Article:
Newswise — The African swine fever outbreak, currently ravaging China since August 2018 and spreading to other Asian countries, presents a considerable threat to a nation’s economy through the loss of its agricultural resources. Such an impact is currently being felt in China, Mongolia, Vietnam, Japan, North Korea, and most recently South Korea. This infectious disease is affecting not only pig farmers, but also farmers growing crops to feed the pig herds.
The African swine fever virus infects domestic and wild pigs, but it does not infect humans. As it multiplies, the virus causes internal bleeding and results in almost 100% mortality of infected pigs. The U.S. pork industry produces $20 billion of meat annually, according to recent estimates from the U.S. Department of Commerce. If this disease made its way to the U.S., the results could be devastating.
Last year, the U.S Department of Homeland Security (DHS) Science and Technology Directorate (S&T) intensified vaccine research efforts in collaboration with the U. S. Department of Agriculture (USDA) by creating an African Swine Fever Task Force, based out of the S&T Plum Island Animal Disease Center (PIADC) in New York state. The Task Force’s primary focus is on developing a vaccine and improving the diagnostics for African swine fever.
“The emergence of African swine fever has decimated the swine industry in China, but the effects will likely be felt worldwide,” said Dr. Larry Barrett, PIADC Director. “No outbreaks have been reported in the United States, but DHS, USDA, and the entire National Animal Health Laboratory Network (NAHLN) need to be prepared to fend off this intractable contagion.”
To prepare the United States for a domestic outbreak of African swine fever, S&T and USDA’s Animal and Plant Health Inspection Service (APHIS) recently conducted a tabletop exercise at PIADC centered on laboratory response preparedness. The most important part of the exercise was to see how different government and scientific entities collaborated to solve a major national problem – an African swine fever outbreak that could negatively affect the U.S. food supply and the economy.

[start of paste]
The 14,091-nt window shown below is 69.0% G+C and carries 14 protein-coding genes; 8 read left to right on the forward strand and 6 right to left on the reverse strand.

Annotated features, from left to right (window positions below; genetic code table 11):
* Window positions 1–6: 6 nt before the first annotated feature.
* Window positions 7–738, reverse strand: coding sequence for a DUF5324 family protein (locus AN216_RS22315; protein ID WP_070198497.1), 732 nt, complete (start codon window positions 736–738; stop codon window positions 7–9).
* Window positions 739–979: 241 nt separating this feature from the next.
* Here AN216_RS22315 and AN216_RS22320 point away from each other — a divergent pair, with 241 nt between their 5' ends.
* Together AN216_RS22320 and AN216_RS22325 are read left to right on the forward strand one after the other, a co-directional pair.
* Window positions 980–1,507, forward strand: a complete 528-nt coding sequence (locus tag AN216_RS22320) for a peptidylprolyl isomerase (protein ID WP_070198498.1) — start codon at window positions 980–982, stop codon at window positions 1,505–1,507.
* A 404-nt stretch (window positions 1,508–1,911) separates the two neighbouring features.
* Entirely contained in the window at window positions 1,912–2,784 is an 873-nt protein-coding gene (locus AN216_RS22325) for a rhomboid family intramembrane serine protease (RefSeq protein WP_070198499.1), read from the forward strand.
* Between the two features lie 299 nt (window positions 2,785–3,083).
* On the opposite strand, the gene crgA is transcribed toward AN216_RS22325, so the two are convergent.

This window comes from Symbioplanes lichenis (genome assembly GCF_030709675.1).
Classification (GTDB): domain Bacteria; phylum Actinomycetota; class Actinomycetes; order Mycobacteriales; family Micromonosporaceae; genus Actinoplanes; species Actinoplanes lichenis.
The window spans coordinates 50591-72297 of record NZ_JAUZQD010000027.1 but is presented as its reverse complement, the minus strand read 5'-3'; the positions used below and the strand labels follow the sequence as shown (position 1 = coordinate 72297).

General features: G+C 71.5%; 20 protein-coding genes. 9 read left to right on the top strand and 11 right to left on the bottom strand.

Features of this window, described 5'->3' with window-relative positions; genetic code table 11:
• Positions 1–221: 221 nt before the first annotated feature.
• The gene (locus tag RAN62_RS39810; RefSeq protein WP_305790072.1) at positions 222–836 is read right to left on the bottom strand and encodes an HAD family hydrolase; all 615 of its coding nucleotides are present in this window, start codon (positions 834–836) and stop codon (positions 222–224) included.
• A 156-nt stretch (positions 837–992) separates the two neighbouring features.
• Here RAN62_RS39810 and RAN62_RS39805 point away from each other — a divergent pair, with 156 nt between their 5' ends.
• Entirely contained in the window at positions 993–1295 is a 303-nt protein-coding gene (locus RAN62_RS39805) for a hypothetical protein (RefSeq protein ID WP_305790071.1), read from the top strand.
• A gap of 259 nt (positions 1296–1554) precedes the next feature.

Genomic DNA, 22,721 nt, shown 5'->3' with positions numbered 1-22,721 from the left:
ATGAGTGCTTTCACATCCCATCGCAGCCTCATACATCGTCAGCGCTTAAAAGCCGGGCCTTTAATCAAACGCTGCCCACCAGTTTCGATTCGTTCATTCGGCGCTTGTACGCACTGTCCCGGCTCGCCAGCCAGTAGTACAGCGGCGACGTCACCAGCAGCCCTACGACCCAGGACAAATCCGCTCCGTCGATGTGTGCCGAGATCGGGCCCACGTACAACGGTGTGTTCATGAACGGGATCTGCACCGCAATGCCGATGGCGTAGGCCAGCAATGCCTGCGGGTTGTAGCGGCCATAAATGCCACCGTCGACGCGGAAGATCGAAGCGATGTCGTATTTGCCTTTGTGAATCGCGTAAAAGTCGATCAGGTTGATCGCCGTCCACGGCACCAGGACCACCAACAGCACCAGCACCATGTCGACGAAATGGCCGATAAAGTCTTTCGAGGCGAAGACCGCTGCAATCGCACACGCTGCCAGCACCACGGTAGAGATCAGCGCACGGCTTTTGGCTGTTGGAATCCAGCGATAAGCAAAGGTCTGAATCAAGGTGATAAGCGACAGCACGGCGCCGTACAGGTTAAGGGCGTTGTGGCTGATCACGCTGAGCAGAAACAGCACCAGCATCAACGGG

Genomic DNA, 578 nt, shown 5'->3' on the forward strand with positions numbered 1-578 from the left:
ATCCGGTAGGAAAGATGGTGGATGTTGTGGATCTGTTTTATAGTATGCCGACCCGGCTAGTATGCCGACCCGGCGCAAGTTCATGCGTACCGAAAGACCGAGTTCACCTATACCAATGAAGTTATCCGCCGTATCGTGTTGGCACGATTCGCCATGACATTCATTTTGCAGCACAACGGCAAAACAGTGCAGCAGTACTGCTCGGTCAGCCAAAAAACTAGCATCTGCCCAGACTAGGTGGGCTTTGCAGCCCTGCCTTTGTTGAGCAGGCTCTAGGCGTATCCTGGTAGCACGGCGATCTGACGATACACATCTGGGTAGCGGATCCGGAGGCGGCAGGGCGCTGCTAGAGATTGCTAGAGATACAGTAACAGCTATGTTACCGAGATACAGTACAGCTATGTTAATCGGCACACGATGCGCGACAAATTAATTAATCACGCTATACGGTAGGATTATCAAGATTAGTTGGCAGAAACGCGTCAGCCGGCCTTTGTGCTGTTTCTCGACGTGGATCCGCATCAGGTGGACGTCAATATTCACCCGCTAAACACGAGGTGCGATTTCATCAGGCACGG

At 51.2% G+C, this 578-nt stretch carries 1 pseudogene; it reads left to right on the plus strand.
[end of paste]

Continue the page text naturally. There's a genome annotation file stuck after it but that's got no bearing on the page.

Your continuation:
The exercise was part of a four-day African swine fever training and exercise program hosted by S&T and the USDA Foreign Animal Disease Diagnostic Laboratory (FADDL). Multiple federal, state, and scientific institutions participated in the course with representation from 32 different states. The event consisted of an Incident Command System (ICS) course designed for a hypothetical outbreak of African swine fever and focusing on laboratory-centric objectives, a robust tabletop exercise, and informative laboratory tours.
“Since FADDL is the vanguard of foreign animal disease protection, I thought it propitious for Plum Island to develop and host a multi-agency training and exercise event to bolster preparedness,” said Kevin Reilly, PIADC Programs Manager. “This was a one-of-a-kind event that left its participants feeling decidedly more prepared.”
The tabletop exercise